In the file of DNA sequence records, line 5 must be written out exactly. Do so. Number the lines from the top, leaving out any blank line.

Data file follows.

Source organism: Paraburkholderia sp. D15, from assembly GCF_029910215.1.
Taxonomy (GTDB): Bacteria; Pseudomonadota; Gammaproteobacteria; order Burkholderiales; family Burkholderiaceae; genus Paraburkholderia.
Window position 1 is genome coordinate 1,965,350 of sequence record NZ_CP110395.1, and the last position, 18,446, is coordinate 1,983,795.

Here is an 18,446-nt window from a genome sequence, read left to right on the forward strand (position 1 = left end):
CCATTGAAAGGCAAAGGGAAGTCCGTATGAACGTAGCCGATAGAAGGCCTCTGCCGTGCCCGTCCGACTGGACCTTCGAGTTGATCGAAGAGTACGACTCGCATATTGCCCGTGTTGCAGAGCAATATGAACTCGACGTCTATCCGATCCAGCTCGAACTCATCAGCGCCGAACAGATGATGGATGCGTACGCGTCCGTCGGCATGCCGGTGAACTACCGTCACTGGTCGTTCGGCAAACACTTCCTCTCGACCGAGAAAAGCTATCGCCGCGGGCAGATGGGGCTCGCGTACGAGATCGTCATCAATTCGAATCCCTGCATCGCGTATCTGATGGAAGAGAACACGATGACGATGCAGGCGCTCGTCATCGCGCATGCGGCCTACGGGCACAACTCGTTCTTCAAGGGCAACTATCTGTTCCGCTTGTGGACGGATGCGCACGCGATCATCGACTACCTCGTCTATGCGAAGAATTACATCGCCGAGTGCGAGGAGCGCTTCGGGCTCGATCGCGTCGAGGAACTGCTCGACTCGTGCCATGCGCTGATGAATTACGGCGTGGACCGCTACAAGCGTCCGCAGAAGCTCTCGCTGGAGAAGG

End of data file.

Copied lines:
CCATTGAAAGGCAAAGGGAAGTCCGTATGAACGTAGCCGATAGAAGGCCTCTGCCGTGCCCGTCCGACTGGACCTTCGAGTTGATCGAAGAGTACGACTCGCATATTGCCCGTGTTGCAGAGCAATATGAACTCGACGTCTATCCGATCCAGCTCGAACTCATCAGCGCCGAACAGATGATGGATGCGTACGCGTCCGTCGGCATGCCGGTGAACTACCGTCACTGGTCGTTCGGCAAACACTTCCTCTCGACCGAGAAAAGCTATCGCCGCGGGCAGATGGGGCTCGCGTACGAGATCGTCATCAATTCGAATCCCTGCATCGCGTATCTGATGGAAGAGAACACGATGACGATGCAGGCGCTCGTCATCGCGCATGCGGCCTACGGGCACAACTCGTTCTTCAAGGGCAACTATCTGTTCCGCTTGTGGACGGATGCGCACGCGATCATCGACTACCTCGTCTATGCGAAGAATTACATCGCCGAGTGCGAGGAGCGCTTCGGGCTCGATCGCGTCGAGGAACTGCTCGACTCGTGCCATGCGCTGATGAATTACGGCGTGGACCGCTACAAGCGTCCGCAGAAGCTCTCGCTGGAGAAGG